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Europa over Jupiter's Great Red Spot

Europa over Jupiter's Great Red Spot

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Voyager 1 Imaging Science Subsystem (ISS): NASA / JPL-Caltech / Alexis Tranchandon / Solaris

Europa over Jupiter's Great Red Spot
On March 3 1979, Voyager 1 captured this view of Europa transiting over Jupiter's Great Red Spot. The image is composed of a 16-frames mosaic made of 41 individual images (16 oranges filters and 25 violets filters). I used Gimp for all the processing.

Europa is slightly smaller than Earth's Moon. Its orbital distance from Jupiter is 670,900 km (414,000 miles) and is tidally locked, so the same side faces Jupiter at all times. Jupiter's Great Red Spot (GRS) is a vast cyclonic storm system about two times the size of Earth. Since 1979, the GRS has continuously shrunk, slowly changing its shape from an oval to a circle. The black blob is Io's shadow on Jupiter's clouds. This scene is quite meaningful, the size of the GRS - relative to Earth, Io's shadow giving a 3d perspective, Europa itself, the image looks like a screenshot from a science-fiction movie but it is not, it really happened 37 years ago in real life and was captured by a unmanned spacecraft racing through the solar system, and still racing.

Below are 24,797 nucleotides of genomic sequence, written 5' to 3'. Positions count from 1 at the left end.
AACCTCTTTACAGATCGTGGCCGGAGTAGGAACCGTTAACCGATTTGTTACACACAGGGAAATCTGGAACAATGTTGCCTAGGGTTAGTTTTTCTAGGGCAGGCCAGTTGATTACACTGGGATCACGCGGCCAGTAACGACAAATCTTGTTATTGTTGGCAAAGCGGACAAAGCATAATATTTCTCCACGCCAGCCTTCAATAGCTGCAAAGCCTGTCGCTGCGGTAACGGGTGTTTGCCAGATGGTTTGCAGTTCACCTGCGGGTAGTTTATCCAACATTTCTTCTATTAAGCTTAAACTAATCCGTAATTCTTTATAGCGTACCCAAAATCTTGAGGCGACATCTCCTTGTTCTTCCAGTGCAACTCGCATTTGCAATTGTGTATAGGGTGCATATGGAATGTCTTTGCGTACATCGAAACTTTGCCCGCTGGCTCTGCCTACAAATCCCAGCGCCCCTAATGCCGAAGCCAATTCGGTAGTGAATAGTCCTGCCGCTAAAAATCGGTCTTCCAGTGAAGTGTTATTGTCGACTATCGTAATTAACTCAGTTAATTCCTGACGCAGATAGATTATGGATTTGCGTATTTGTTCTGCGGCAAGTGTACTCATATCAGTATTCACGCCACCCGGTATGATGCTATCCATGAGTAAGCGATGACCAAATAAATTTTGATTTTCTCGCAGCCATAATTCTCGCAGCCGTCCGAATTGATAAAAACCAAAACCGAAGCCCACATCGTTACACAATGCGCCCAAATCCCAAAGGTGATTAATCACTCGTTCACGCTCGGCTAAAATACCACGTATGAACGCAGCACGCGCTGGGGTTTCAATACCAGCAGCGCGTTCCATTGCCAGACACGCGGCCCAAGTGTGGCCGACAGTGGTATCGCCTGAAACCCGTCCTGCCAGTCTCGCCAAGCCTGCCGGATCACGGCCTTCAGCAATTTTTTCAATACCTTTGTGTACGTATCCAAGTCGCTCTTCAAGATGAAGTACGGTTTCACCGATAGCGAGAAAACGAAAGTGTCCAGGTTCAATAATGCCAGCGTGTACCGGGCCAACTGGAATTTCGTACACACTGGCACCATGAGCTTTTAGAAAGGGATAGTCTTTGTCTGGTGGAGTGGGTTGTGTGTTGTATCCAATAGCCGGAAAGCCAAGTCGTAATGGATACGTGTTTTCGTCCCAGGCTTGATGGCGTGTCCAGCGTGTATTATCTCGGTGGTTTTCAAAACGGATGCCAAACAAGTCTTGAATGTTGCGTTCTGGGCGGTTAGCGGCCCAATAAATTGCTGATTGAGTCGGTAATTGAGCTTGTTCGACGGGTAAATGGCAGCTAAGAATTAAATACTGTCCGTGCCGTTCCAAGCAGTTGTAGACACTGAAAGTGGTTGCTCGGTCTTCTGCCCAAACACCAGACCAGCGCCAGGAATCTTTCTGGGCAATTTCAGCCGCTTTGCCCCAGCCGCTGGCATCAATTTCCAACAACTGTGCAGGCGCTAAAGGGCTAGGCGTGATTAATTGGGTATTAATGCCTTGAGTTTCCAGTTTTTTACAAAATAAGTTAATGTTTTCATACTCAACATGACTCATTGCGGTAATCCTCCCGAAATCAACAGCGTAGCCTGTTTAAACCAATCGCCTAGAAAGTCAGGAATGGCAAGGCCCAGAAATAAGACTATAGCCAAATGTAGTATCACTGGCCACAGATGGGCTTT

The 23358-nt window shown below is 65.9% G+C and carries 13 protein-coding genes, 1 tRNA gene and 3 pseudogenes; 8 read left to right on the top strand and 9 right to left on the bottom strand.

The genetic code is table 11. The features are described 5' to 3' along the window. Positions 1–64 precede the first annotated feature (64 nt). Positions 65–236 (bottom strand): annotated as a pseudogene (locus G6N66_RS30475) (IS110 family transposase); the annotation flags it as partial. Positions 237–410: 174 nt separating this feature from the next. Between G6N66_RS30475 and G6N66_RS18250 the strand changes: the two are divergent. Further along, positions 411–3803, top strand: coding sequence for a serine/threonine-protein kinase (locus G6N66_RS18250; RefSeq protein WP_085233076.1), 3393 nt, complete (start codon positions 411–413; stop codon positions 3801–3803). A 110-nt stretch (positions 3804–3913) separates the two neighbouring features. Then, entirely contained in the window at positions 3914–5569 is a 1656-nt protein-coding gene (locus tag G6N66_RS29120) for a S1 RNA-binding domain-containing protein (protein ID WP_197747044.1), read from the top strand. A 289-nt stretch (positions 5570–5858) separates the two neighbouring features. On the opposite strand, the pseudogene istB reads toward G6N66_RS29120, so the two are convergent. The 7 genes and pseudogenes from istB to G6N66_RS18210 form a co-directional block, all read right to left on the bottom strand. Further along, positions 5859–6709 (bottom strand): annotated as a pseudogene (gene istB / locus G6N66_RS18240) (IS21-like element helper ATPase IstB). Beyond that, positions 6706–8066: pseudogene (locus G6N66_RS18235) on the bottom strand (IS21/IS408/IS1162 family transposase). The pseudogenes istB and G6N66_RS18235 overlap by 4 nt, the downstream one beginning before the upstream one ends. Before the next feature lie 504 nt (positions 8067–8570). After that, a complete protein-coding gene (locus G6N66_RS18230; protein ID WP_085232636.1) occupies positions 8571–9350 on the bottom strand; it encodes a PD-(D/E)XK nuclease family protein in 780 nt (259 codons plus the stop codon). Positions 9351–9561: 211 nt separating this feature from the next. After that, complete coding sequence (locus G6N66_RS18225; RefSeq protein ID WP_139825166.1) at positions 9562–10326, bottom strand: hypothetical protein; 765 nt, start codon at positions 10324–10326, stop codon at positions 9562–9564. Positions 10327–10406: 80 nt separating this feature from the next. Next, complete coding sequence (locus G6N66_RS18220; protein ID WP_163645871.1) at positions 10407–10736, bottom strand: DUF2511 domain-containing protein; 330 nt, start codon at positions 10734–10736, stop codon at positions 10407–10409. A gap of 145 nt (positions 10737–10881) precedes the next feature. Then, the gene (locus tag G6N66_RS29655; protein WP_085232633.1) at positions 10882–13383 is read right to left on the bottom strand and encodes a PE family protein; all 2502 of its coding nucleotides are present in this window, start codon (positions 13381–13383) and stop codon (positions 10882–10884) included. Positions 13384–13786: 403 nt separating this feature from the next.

This work is licensed under a Creative Commons Attribution-NonCommercial-ShareAlike 3.0 Unported License. For uses not allowed by that license, contact us to request publication permission from the copyright holder: Alexis Tranchandon

Original image data dated on or about March 3, 1979

Explore related images: BMSIL, Europa, pretty pictures, data art (was amateur image processing), Voyager 1 and 2, Jupiter

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